SPACE AND TIME

Somewhere at any given moment two lovers are parting. They are holding hands and laying heads on chests and sucking in deep breaths from the corners of each others’ earlobes.

Somewhere at any given moment two lovers are parting.

They are holding hands and laying heads on chests and sucking in deep breaths from the corners of each others’ earlobes.

Breaths that will carve memories into the recesses of their brains to be triggered in the days, weeks and years to come by the smell of some detergent or aftershave or perfume.

They are whispering promises and comforting encouragements and wiping snotty tears on sweater sleeves and casting furtive glances at uncompromising watches.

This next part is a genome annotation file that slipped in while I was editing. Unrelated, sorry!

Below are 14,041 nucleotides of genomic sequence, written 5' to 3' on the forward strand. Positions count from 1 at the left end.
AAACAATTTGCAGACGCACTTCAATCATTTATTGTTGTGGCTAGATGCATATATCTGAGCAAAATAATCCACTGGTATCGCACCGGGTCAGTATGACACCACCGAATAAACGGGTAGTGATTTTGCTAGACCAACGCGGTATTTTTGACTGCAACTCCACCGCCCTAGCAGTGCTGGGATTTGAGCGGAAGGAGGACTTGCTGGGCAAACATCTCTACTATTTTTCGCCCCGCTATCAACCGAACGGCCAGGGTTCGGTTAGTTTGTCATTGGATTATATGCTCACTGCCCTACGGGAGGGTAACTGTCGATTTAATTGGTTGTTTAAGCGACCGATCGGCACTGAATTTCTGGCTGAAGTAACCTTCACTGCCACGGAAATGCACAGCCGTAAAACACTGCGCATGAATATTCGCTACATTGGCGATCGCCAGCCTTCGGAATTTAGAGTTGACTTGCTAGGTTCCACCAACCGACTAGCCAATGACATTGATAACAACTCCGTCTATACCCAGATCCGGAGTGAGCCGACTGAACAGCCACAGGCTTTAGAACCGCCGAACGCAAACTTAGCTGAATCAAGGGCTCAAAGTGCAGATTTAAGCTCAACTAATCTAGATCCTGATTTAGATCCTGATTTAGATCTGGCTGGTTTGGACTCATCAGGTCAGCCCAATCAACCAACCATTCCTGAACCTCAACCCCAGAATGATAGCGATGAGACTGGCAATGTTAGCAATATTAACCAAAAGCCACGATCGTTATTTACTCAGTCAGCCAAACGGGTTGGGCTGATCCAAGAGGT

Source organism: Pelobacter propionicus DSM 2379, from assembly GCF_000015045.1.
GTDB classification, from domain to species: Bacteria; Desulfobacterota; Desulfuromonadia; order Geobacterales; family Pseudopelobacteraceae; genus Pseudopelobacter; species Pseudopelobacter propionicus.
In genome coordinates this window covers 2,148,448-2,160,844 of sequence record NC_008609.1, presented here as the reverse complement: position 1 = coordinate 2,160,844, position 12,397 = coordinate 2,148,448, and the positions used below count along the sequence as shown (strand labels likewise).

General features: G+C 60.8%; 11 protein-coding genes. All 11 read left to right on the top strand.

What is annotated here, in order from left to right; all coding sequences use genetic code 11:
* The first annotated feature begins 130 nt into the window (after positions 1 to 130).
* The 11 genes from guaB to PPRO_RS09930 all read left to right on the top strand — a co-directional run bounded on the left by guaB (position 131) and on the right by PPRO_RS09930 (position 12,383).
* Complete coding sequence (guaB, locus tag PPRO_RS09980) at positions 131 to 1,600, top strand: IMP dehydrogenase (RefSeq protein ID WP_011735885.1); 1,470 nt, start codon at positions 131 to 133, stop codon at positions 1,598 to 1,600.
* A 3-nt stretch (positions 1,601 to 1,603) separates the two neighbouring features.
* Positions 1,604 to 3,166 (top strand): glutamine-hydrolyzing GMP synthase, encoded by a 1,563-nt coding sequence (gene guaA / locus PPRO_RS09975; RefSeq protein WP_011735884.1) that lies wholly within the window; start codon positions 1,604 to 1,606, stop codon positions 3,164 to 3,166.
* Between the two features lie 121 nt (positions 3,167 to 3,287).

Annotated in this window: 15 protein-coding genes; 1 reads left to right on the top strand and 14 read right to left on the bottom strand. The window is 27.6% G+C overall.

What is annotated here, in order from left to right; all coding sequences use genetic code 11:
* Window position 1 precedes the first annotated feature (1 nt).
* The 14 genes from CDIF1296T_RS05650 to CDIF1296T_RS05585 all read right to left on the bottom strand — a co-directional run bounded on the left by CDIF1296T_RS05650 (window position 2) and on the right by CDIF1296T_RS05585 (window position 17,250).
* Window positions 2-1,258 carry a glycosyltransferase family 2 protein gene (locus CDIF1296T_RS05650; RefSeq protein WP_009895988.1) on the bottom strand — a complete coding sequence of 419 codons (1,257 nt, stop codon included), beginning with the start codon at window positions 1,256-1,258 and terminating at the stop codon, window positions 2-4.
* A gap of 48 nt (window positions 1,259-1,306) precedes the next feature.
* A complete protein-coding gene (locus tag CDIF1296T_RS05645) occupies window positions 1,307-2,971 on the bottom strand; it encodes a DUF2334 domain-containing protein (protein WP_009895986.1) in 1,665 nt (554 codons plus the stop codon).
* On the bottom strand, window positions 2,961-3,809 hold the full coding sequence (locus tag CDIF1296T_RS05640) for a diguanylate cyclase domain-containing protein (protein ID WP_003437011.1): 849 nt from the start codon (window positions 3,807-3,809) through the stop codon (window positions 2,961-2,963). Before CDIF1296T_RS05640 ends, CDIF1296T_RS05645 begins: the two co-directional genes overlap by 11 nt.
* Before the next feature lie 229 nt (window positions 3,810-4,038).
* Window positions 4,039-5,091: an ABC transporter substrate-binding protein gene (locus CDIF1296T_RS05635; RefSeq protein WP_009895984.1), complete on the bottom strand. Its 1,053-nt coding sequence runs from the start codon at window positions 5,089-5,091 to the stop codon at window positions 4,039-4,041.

I picture them behind the Kimironko taxi park,holding hands, wishing the twegerane never comes.

I imagine them in Nyabugogo too, at the Jaguar stations.

Standing in lines and tearing the stickers for the luggage tags, bisouing  the other less relevant relations.

Somewhere right now two lovers touch for the last time, fingertip to fingertip, lips curving to form words inadequate.

Bags are hitched awkwardly on shoulders while impatient passengers herd on by.

They don’t know. They can’t feel it.

The way the air becomes more dense as if the growing breadth between these lovers were a tangible thing.

They can’t feel the expanding space, opaque and oppressive, that thickens with every parting step, stealing those final moments and drowning their goodbyes.

Somewhere two lovers are parting, they lose each other to the deafening and blinding distance, and around them time marches dutifully on.

 

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